UW Marching Band suspends training for two days after several members test positive for COVID The Badger Herald


The University of Wisconsin Marching Band canceled rehearsals for two days after several members of the group tested positive for COVID-19, UW spokeswoman Meredith McGlone said.

Several members of the UW-Madison marching band recently tested positive for COVID-19, and because many members live together in off-campus housing, the marching band management decided to suspend practice on Tuesday and Wednesday.

“Group management took the following steps out of caution – they canceled the rehearsal for two days, reminded students that they can get tested for free on campus if they have symptoms or are a contact close (like a roommate) to someone who has tested positive, ”McGlone said.

McGlone said management has reminded students if they are showing symptoms of COVID they should stay home after training as well as other in-person activities.

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UW’s contact tracing is currently working to identify all students who are in close contact with people who test positive, McGlone said.

Positive cases arise as the Delta variant continues to ravage the state, resulting in overcrowded hospitals with few or no intensive care beds available. As of September 14, a total of 687,101 cases have been confirmed in Wisconsin.

McGlone said 71 of 72 counties in Wisconsin are experiencing high transmission as the delta variant continues to spread – UW is no exception.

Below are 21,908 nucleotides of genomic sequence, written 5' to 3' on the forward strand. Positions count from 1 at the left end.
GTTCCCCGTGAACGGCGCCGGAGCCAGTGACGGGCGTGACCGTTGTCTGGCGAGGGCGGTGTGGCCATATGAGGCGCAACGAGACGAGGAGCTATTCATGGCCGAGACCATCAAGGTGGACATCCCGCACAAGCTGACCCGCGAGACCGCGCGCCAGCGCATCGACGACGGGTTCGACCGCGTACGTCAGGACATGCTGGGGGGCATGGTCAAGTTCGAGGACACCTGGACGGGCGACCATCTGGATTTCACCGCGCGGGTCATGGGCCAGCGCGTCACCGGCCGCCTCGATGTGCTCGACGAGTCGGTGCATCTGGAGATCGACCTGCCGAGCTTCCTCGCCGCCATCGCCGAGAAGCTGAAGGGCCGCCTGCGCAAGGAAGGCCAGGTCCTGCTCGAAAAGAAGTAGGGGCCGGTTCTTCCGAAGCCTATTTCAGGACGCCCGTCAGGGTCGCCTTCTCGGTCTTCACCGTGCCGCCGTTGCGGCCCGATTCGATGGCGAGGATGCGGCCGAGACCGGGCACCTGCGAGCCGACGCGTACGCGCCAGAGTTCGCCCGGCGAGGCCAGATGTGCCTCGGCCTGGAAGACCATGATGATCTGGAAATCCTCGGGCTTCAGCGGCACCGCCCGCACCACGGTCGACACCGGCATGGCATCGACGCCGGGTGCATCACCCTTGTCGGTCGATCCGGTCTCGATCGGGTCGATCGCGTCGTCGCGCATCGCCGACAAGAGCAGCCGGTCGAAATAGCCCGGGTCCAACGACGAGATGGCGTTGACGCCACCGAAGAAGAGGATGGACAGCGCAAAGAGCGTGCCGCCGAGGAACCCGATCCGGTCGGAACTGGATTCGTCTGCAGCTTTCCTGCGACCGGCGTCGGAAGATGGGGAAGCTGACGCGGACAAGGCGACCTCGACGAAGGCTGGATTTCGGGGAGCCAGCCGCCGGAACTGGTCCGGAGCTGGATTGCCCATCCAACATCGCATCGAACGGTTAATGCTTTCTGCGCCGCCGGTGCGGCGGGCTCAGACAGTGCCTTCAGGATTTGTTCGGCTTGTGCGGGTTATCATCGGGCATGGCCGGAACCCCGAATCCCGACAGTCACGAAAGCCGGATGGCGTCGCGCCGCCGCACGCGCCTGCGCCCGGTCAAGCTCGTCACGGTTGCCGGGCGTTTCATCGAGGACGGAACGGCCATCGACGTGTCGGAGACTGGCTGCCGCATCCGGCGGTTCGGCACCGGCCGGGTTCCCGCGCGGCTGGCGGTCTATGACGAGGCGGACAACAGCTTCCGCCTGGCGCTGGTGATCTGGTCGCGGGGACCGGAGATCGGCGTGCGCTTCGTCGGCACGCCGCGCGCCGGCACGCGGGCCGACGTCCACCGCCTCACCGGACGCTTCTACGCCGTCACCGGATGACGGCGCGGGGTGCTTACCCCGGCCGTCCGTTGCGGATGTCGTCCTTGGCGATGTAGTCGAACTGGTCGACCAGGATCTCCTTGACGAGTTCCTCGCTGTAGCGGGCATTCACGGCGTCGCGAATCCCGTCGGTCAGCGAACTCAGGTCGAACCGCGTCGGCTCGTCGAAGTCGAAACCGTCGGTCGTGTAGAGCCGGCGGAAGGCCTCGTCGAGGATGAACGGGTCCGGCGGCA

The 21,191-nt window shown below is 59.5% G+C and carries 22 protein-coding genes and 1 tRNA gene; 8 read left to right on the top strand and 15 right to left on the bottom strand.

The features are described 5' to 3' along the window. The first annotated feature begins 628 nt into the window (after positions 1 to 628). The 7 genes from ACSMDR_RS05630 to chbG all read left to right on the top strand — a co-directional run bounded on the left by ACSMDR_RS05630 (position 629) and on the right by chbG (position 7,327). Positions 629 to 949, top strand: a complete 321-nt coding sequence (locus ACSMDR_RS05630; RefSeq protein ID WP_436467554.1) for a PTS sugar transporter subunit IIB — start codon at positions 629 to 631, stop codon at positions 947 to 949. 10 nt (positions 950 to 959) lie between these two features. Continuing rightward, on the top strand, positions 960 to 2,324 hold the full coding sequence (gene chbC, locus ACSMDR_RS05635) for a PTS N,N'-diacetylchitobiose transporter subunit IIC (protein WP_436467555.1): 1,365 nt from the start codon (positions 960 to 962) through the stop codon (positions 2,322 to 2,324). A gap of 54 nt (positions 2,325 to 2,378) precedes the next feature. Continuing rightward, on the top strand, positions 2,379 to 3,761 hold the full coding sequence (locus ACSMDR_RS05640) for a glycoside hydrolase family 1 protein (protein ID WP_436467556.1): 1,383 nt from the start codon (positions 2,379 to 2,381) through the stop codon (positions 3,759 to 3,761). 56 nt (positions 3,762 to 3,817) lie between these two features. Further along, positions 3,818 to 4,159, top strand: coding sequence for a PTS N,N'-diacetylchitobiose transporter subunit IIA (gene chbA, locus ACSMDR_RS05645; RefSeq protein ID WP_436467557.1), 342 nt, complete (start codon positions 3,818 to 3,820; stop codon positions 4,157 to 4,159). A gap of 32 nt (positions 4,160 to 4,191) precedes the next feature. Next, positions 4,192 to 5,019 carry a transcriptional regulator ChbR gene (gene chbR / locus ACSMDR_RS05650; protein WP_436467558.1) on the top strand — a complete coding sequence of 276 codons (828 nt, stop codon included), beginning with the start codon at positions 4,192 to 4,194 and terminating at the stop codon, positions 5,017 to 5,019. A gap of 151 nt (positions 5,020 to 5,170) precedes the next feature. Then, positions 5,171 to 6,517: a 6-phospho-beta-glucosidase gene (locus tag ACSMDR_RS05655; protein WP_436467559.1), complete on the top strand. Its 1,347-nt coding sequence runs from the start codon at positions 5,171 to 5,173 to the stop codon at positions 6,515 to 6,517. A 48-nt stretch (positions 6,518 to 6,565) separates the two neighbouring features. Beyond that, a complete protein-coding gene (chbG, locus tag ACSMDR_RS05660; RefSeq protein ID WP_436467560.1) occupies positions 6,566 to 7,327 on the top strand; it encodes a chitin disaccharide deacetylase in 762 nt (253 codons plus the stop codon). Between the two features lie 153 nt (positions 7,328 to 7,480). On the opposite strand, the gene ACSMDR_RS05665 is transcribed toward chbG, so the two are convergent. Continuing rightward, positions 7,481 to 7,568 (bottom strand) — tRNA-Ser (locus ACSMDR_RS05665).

“Not surprisingly, the campus is also seeing an increase in cases. Our testing recommendations and our specific requirements for unvaccinated people aim to identify as many cases as possible, as quickly as possible to limit this spread, ”she said.

The campus has a high vaccination rate of 91.5%, which means most cases on campus will be mild, McGlone said. In addition to Dane County’s strong vaccination rate, COVID cases have been kept lower locally than elsewhere in the state.

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The outbreak of cases in the group reminds UW students to continue to take precautions, such as hiding indoors and staying home when sick. McGlone stressed the need to continue to take precautions – like hiding indoors and staying home during illness to limit the spread, as well as to protect the most vulnerable members of the community who cannot be vaccinated.

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